March 19, 2013


Diane M. Fremgen

Clerk of Court of Appeals







This opinion is subject to further editing.  If published, the official version will appear in the bound volume of the Official Reports. 


A party may file with the Supreme Court a petition to review an adverse decision by the Court of Appeals.  See Wis. Stat. § 808.10 and Rule 809.62. 





Appeal No. 


Cir. Ct. No.  2008CV650









Ruth Anne Pecha and Edward A. Pecha,






Gregory S. Miers, Auto Club Insurance Association -

Michigan, Operating Engineers Local 139 Health Benefit

Fund and Auto-Owners Insurance Company,




Bank of America Corporation,







            APPEAL and CROSS-APPEAL from a judgment of the circuit court for Barron County:  JAMES D. BABBITT, Judge.  Reversed and cause remanded. 

            Before Hoover, P.J., Mangerson, J., and Thomas Cane, Reserve Judge.

1        PER CURIAM.   Bank of America Corporation appeals a default judgment awarding Ruth and Edward Pecha $450,000 in their personal injury suit.  Bank of America argues the circuit court erroneously rejected its motion to vacate the default judgment.  Bank of America further argues it is entitled to a new damages hearing.  Ruth and Edward Pecha cross-appeal, arguing the court erroneously capped the amount of their damages.  We hold that the circuit court applied an erroneous legal standard when determining whether to vacate the default judgment.  We therefore reverse and remand for the court to reconsider whether to reopen the case.  In light of our reversal, we do not reach the parties’ respective arguments concerning damages.[1]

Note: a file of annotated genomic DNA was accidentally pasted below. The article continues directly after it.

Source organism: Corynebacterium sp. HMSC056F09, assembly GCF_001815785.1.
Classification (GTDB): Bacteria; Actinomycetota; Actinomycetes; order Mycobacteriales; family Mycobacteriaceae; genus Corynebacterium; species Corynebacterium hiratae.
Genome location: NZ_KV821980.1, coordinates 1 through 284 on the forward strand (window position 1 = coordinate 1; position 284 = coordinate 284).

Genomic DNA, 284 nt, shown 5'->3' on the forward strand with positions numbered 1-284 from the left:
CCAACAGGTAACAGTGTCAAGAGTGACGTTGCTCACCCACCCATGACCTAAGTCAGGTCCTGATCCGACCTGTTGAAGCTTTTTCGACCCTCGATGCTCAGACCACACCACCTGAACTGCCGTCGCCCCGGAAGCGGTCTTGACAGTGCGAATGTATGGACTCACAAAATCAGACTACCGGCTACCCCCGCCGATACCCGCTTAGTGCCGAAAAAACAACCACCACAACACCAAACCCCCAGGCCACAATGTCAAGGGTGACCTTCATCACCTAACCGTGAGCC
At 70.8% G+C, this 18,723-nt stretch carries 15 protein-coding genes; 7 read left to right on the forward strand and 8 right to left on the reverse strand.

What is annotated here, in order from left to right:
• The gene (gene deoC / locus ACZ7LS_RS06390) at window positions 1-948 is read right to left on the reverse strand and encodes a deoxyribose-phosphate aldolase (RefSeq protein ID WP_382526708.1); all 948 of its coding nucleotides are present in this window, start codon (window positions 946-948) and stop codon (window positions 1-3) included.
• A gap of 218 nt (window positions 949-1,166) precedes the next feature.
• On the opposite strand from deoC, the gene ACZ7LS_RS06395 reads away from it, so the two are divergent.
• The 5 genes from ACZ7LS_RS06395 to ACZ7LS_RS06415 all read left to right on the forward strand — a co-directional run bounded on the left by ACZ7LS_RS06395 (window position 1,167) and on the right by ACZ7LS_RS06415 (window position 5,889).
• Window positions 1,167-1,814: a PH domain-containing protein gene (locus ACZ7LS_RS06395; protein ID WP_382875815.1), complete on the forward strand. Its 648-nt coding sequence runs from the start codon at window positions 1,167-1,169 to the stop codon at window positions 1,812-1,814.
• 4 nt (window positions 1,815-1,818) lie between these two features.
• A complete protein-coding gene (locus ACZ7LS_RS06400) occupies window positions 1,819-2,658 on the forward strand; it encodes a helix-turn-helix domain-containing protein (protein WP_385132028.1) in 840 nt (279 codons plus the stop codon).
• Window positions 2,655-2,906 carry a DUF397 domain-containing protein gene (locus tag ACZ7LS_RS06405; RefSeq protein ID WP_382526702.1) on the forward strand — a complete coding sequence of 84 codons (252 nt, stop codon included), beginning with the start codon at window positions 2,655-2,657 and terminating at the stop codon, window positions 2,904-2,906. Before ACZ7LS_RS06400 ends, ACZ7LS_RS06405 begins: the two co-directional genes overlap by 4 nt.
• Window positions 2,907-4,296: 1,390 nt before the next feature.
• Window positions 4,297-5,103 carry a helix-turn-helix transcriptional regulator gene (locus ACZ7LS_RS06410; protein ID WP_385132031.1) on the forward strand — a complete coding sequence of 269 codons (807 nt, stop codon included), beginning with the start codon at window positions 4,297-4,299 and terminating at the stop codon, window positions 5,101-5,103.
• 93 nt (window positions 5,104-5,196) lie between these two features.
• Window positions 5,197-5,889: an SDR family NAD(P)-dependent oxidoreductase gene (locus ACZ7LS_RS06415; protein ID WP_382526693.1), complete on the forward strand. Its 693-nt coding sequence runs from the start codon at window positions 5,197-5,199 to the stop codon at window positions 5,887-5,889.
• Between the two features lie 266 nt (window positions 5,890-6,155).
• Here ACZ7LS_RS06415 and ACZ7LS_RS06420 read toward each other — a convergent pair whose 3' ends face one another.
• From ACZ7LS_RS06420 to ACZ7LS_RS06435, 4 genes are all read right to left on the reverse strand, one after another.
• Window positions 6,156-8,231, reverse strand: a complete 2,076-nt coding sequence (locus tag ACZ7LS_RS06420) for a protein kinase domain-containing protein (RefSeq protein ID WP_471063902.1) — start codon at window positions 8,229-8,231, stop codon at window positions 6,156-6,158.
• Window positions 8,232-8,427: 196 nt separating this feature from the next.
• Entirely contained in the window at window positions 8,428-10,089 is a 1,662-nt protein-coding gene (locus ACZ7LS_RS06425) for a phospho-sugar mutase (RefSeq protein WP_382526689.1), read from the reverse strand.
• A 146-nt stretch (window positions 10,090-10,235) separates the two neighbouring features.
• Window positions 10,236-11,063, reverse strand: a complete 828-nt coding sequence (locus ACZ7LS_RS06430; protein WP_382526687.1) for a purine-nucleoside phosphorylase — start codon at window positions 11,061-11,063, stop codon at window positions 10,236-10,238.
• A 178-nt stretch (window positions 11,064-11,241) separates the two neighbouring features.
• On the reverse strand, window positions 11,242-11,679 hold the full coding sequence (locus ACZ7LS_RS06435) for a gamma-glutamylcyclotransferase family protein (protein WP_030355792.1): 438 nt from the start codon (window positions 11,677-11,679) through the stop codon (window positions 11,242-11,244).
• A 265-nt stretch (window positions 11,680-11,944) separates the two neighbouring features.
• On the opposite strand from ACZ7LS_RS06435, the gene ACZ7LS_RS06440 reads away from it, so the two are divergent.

2        The Pechas sued Gregory Miers, his insurer, and his employer.  The Pechas alleged Miers was negligent with respect to a motor vehicle accident that injured Edward.  The Pechas later amended their summons and complaint to substitute Bank of America as Miers’s employer.[2]  Bank of America failed to answer, and the Pechas obtained a default judgment against it on December 9, 2009.[3]  The judgment was for $450,000, which was the amount requested in the Pechas’ affidavit in support of their motion for default judgment.

3        The Pechas served notice of the default judgment by certified mail on December 11.  The notice was sent to both the Bank’s legal department and its designated agent for service of process.  Bank of America’s legal department received the notice of default judgment on December 17.  Bank of America further acknowledged it had “actual notice” by January 10, 2010.